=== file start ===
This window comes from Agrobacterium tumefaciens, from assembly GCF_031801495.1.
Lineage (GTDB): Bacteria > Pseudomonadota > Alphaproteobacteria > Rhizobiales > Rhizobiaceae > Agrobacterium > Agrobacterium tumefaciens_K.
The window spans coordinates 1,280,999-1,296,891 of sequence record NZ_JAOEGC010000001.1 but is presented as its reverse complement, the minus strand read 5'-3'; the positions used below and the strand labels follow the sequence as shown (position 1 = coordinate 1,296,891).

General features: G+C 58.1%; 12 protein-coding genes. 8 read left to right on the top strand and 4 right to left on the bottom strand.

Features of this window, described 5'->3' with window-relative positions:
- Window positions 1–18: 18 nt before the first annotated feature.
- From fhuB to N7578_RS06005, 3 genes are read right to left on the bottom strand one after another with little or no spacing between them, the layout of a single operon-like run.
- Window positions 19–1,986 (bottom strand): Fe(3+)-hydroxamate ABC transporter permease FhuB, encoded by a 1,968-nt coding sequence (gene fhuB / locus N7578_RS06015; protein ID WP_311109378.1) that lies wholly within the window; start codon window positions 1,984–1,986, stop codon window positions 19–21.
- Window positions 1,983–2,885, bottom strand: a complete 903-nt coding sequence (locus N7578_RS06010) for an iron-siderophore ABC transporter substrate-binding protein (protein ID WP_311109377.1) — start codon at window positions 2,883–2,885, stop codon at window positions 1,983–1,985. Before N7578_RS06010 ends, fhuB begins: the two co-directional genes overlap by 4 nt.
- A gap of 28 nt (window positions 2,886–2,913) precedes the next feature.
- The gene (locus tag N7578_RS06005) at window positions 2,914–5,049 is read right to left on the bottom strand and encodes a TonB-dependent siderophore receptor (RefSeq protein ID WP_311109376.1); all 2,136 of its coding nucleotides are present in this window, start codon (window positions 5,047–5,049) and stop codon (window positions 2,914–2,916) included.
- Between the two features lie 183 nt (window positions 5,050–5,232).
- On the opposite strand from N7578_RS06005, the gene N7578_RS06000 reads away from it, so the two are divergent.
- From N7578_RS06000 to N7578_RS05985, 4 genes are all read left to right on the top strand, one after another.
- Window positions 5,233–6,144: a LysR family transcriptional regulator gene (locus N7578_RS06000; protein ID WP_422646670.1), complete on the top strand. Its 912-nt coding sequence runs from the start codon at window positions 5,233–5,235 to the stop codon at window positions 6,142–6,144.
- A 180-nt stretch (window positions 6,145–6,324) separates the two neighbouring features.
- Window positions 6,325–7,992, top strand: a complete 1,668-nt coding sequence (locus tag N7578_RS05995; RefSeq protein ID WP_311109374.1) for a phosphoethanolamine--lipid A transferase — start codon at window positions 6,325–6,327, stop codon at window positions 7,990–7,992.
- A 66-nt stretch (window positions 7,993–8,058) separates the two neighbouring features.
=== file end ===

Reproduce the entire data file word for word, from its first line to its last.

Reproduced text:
This window comes from Agrobacterium tumefaciens, from assembly GCF_031801495.1.
Lineage (GTDB): Bacteria > Pseudomonadota > Alphaproteobacteria > Rhizobiales > Rhizobiaceae > Agrobacterium > Agrobacterium tumefaciens_K.
The window spans coordinates 1,280,999-1,296,891 of sequence record NZ_JAOEGC010000001.1 but is presented as its reverse complement, the minus strand read 5'-3'; the positions used below and the strand labels follow the sequence as shown (position 1 = coordinate 1,296,891).

General features: G+C 58.1%; 12 protein-coding genes. 8 read left to right on the top strand and 4 right to left on the bottom strand.

Features of this window, described 5'->3' with window-relative positions:
- Window positions 1–18: 18 nt before the first annotated feature.
- From fhuB to N7578_RS06005, 3 genes are read right to left on the bottom strand one after another with little or no spacing between them, the layout of a single operon-like run.
- Window positions 19–1,986 (bottom strand): Fe(3+)-hydroxamate ABC transporter permease FhuB, encoded by a 1,968-nt coding sequence (gene fhuB / locus N7578_RS06015; protein ID WP_311109378.1) that lies wholly within the window; start codon window positions 1,984–1,986, stop codon window positions 19–21.
- Window positions 1,983–2,885, bottom strand: a complete 903-nt coding sequence (locus N7578_RS06010) for an iron-siderophore ABC transporter substrate-binding protein (protein ID WP_311109377.1) — start codon at window positions 2,883–2,885, stop codon at window positions 1,983–1,985. Before N7578_RS06010 ends, fhuB begins: the two co-directional genes overlap by 4 nt.
- A gap of 28 nt (window positions 2,886–2,913) precedes the next feature.
- The gene (locus tag N7578_RS06005) at window positions 2,914–5,049 is read right to left on the bottom strand and encodes a TonB-dependent siderophore receptor (RefSeq protein ID WP_311109376.1); all 2,136 of its coding nucleotides are present in this window, start codon (window positions 5,047–5,049) and stop codon (window positions 2,914–2,916) included.
- Between the two features lie 183 nt (window positions 5,050–5,232).
- On the opposite strand from N7578_RS06005, the gene N7578_RS06000 reads away from it, so the two are divergent.
- From N7578_RS06000 to N7578_RS05985, 4 genes are all read left to right on the top strand, one after another.
- Window positions 5,233–6,144: a LysR family transcriptional regulator gene (locus N7578_RS06000; protein ID WP_422646670.1), complete on the top strand. Its 912-nt coding sequence runs from the start codon at window positions 5,233–5,235 to the stop codon at window positions 6,142–6,144.
- A 180-nt stretch (window positions 6,145–6,324) separates the two neighbouring features.
- Window positions 6,325–7,992, top strand: a complete 1,668-nt coding sequence (locus tag N7578_RS05995; RefSeq protein ID WP_311109374.1) for a phosphoethanolamine--lipid A transferase — start codon at window positions 6,325–6,327, stop codon at window positions 7,990–7,992.
- A 66-nt stretch (window positions 7,993–8,058) separates the two neighbouring features.